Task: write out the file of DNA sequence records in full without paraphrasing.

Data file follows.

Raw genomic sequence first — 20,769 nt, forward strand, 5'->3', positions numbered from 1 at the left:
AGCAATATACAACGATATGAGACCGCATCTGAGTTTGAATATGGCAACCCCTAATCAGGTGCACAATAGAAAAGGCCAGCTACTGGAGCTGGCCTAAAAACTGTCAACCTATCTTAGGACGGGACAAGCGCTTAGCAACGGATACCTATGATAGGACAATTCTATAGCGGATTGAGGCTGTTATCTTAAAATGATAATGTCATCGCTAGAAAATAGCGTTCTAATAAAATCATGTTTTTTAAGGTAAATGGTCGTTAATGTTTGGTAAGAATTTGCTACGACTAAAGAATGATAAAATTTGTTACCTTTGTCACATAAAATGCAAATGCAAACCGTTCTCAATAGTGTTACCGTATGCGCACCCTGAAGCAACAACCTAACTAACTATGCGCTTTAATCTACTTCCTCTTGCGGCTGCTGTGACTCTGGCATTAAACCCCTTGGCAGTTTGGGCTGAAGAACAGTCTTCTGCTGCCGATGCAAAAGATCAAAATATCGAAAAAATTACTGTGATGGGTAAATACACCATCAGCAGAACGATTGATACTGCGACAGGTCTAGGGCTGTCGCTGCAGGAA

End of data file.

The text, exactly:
Raw genomic sequence first — 20,769 nt, forward strand, 5'->3', positions numbered from 1 at the left:
AGCAATATACAACGATATGAGACCGCATCTGAGTTTGAATATGGCAACCCCTAATCAGGTGCACAATAGAAAAGGCCAGCTACTGGAGCTGGCCTAAAAACTGTCAACCTATCTTAGGACGGGACAAGCGCTTAGCAACGGATACCTATGATAGGACAATTCTATAGCGGATTGAGGCTGTTATCTTAAAATGATAATGTCATCGCTAGAAAATAGCGTTCTAATAAAATCATGTTTTTTAAGGTAAATGGTCGTTAATGTTTGGTAAGAATTTGCTACGACTAAAGAATGATAAAATTTGTTACCTTTGTCACATAAAATGCAAATGCAAACCGTTCTCAATAGTGTTACCGTATGCGCACCCTGAAGCAACAACCTAACTAACTATGCGCTTTAATCTACTTCCTCTTGCGGCTGCTGTGACTCTGGCATTAAACCCCTTGGCAGTTTGGGCTGAAGAACAGTCTTCTGCTGCCGATGCAAAAGATCAAAATATCGAAAAAATTACTGTGATGGGTAAATACACCATCAGCAGAACGATTGATACTGCGACAGGTCTAGGGCTGTCGCTGCAGGAA